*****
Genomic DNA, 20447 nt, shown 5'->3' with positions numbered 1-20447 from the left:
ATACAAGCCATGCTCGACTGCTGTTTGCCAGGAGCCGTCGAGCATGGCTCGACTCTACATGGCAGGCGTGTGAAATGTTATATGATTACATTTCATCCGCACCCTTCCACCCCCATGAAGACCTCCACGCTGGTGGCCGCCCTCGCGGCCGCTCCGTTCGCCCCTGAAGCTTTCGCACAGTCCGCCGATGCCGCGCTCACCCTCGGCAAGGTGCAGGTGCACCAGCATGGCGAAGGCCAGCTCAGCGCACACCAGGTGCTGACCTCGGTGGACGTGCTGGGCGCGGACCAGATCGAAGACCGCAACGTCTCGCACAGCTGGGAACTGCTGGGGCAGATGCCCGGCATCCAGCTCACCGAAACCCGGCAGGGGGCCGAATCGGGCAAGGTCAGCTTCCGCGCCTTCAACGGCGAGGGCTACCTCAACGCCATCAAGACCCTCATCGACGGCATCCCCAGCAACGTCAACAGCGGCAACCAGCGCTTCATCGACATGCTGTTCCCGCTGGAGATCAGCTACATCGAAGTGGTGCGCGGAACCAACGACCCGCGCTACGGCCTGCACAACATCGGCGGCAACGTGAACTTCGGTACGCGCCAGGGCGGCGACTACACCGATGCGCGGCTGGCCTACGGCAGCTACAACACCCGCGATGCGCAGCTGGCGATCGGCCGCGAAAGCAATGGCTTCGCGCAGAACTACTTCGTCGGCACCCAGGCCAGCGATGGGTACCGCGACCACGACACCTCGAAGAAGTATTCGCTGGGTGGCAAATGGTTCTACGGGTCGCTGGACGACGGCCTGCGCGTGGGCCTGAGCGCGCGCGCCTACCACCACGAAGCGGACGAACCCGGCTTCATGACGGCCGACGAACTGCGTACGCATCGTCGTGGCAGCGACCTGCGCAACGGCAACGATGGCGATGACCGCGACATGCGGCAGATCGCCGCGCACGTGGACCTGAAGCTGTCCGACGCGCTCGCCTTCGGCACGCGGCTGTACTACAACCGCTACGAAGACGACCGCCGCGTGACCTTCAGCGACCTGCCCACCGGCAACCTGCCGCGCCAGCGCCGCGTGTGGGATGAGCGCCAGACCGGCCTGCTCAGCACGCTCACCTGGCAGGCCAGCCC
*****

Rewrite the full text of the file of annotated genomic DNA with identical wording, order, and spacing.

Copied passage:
Genomic DNA, 20447 nt, shown 5'->3' with positions numbered 1-20447 from the left:
ATACAAGCCATGCTCGACTGCTGTTTGCCAGGAGCCGTCGAGCATGGCTCGACTCTACATGGCAGGCGTGTGAAATGTTATATGATTACATTTCATCCGCACCCTTCCACCCCCATGAAGACCTCCACGCTGGTGGCCGCCCTCGCGGCCGCTCCGTTCGCCCCTGAAGCTTTCGCACAGTCCGCCGATGCCGCGCTCACCCTCGGCAAGGTGCAGGTGCACCAGCATGGCGAAGGCCAGCTCAGCGCACACCAGGTGCTGACCTCGGTGGACGTGCTGGGCGCGGACCAGATCGAAGACCGCAACGTCTCGCACAGCTGGGAACTGCTGGGGCAGATGCCCGGCATCCAGCTCACCGAAACCCGGCAGGGGGCCGAATCGGGCAAGGTCAGCTTCCGCGCCTTCAACGGCGAGGGCTACCTCAACGCCATCAAGACCCTCATCGACGGCATCCCCAGCAACGTCAACAGCGGCAACCAGCGCTTCATCGACATGCTGTTCCCGCTGGAGATCAGCTACATCGAAGTGGTGCGCGGAACCAACGACCCGCGCTACGGCCTGCACAACATCGGCGGCAACGTGAACTTCGGTACGCGCCAGGGCGGCGACTACACCGATGCGCGGCTGGCCTACGGCAGCTACAACACCCGCGATGCGCAGCTGGCGATCGGCCGCGAAAGCAATGGCTTCGCGCAGAACTACTTCGTCGGCACCCAGGCCAGCGATGGGTACCGCGACCACGACACCTCGAAGAAGTATTCGCTGGGTGGCAAATGGTTCTACGGGTCGCTGGACGACGGCCTGCGCGTGGGCCTGAGCGCGCGCGCCTACCACCACGAAGCGGACGAACCCGGCTTCATGACGGCCGACGAACTGCGTACGCATCGTCGTGGCAGCGACCTGCGCAACGGCAACGATGGCGATGACCGCGACATGCGGCAGATCGCCGCGCACGTGGACCTGAAGCTGTCCGACGCGCTCGCCTTCGGCACGCGGCTGTACTACAACCGCTACGAAGACGACCGCCGCGTGACCTTCAGCGACCTGCCCACCGGCAACCTGCCGCGCCAGCGCCGCGTGTGGGATGAGCGCCAGACCGGCCTGCTCAGCACGCTCACCTGGCAGGCCAGCCC